The UMSU board of directors passed a motion to change various responsibilities and titles of the board’s executive positions at its Jan. 24 campus meeting.
The motion, which was presented at the U of M’s Bannatyne campus, passed unanimously.
According to the motion, the amendment to the UMSU governance and operations manual is meant to create “larger categories of responsibilities that executives have the capacity to oversee in the manner they see fit, whether this means the hiring of, and delegation to, staff members for certain projects or a more hands-on approach.”
Two executive positions will also have their titles changed in order to fit their new responsibilities.
The vice-president of student services (VPSS) position will become the vice-president of student life position. Supporting documentation to the motion refers to the role’s new responsibilities as “focused around providing students with the opportunities and supports to succeed in their day-to-day student life.”
The vice-president external (VPE) position will become the vice-president community engagement as the role will be “focused around providing opportunities for engagement with both the campus and broader communities.”
The motion’s supporting documentation runs through the goals of the ideal UMSU executive portfolio delegations, and states that the current executive portfolio does not achieve those goals.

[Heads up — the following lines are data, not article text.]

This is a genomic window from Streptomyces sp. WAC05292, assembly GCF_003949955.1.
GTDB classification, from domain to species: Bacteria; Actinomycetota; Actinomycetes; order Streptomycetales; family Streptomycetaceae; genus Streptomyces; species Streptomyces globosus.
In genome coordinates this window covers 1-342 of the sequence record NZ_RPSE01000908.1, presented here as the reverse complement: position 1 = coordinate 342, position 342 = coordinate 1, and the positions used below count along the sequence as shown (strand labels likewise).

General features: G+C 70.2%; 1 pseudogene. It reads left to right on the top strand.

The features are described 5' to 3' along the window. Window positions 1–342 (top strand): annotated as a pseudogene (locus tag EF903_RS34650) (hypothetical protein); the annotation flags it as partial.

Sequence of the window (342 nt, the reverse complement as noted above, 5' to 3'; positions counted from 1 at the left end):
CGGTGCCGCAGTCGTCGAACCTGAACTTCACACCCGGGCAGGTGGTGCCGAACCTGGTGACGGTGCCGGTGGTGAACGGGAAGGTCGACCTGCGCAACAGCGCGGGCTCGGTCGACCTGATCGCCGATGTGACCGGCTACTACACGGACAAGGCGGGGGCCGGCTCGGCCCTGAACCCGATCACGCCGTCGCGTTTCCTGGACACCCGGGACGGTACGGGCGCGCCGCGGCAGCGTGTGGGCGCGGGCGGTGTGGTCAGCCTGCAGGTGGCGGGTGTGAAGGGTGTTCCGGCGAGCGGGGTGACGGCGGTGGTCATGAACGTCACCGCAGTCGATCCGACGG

According to the document, the roles of the UMSU president, the vice-president of advocacy (VPA) and the VPSS have larger workloads than the vice-president of finance and operations (VPFO) and the VPE, resulting in the VPFO and VPE focusing on “creating their own priorities” while other executives are busier with assigned responsibilities.
The document contains an analysis of current executive responsibilities and a proposal to redistribute them, stating the current model results in “contradictory responsibilities, as well as an overly structured formulation of executive duties, that leaves little room for delegation and little room for innovation.”
The motion, which was moved by the UMSU governance committee, also says “UMSU would likely benefit from giving thought to the major purposes of the union, what the authorities are under each, what skillset is required for each, and how the portfolios can better reflect that.”
The document suggests that in comparison to other student unions, UMSU is lacking in three primary areas: funding self-sufficiency due to their over-reliance on student fees, the union’s limited role in social programming and external advocacy leadership.
UMSU’s work toward autonomy from student fees has been well-documented over the past year.
The union announced it had been working toward a feasibility study examining the possibility of building a new, UMSU-owned student union building at its 2018 fall annual general meeting, a goal which UMSU president Jakob Sanderson said would make the union “less reliant on student fees.”
The changes to the organization’s governance and operations manual will come into effect May 1.